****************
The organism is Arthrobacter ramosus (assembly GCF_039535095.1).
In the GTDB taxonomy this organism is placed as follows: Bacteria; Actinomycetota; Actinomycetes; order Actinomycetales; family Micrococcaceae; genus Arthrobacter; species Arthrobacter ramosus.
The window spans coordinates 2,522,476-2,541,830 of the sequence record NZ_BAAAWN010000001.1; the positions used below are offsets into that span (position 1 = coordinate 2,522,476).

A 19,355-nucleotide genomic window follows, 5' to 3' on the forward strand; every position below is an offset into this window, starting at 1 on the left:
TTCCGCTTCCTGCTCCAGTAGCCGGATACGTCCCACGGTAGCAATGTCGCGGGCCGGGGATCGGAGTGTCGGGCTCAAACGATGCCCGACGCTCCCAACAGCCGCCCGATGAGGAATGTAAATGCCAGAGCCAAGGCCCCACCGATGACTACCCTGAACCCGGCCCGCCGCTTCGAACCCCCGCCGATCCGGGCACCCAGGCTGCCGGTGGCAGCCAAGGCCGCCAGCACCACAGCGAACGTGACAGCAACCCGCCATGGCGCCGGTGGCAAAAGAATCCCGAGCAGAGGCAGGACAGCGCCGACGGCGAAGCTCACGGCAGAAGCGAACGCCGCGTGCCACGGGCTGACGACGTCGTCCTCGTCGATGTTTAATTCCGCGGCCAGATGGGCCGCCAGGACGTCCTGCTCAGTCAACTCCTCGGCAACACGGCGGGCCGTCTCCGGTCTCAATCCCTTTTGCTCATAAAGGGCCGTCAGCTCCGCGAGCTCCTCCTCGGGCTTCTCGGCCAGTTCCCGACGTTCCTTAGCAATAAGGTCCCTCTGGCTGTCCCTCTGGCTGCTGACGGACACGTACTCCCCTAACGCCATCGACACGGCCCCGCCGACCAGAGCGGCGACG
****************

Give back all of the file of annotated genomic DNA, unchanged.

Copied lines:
The organism is Arthrobacter ramosus (assembly GCF_039535095.1).
In the GTDB taxonomy this organism is placed as follows: Bacteria; Actinomycetota; Actinomycetes; order Actinomycetales; family Micrococcaceae; genus Arthrobacter; species Arthrobacter ramosus.
The window spans coordinates 2,522,476-2,541,830 of the sequence record NZ_BAAAWN010000001.1; the positions used below are offsets into that span (position 1 = coordinate 2,522,476).

A 19,355-nucleotide genomic window follows, 5' to 3' on the forward strand; every position below is an offset into this window, starting at 1 on the left:
TTCCGCTTCCTGCTCCAGTAGCCGGATACGTCCCACGGTAGCAATGTCGCGGGCCGGGGATCGGAGTGTCGGGCTCAAACGATGCCCGACGCTCCCAACAGCCGCCCGATGAGGAATGTAAATGCCAGAGCCAAGGCCCCACCGATGACTACCCTGAACCCGGCCCGCCGCTTCGAACCCCCGCCGATCCGGGCACCCAGGCTGCCGGTGGCAGCCAAGGCCGCCAGCACCACAGCGAACGTGACAGCAACCCGCCATGGCGCCGGTGGCAAAAGAATCCCGAGCAGAGGCAGGACAGCGCCGACGGCGAAGCTCACGGCAGAAGCGAACGCCGCGTGCCACGGGCTGACGACGTCGTCCTCGTCGATGTTTAATTCCGCGGCCAGATGGGCCGCCAGGACGTCCTGCTCAGTCAACTCCTCGGCAACACGGCGGGCCGTCTCCGGTCTCAATCCCTTTTGCTCATAAAGGGCCGTCAGCTCCGCGAGCTCCTCCTCGGGCTTCTCGGCCAGTTCCCGACGTTCCTTAGCAATAAGGTCCCTCTGGCTGTCCCTCTGGCTGCTGACGGACACGTACTCCCCTAACGCCATCGACACGGCCCCGCCGACCAGAGCGGCGACG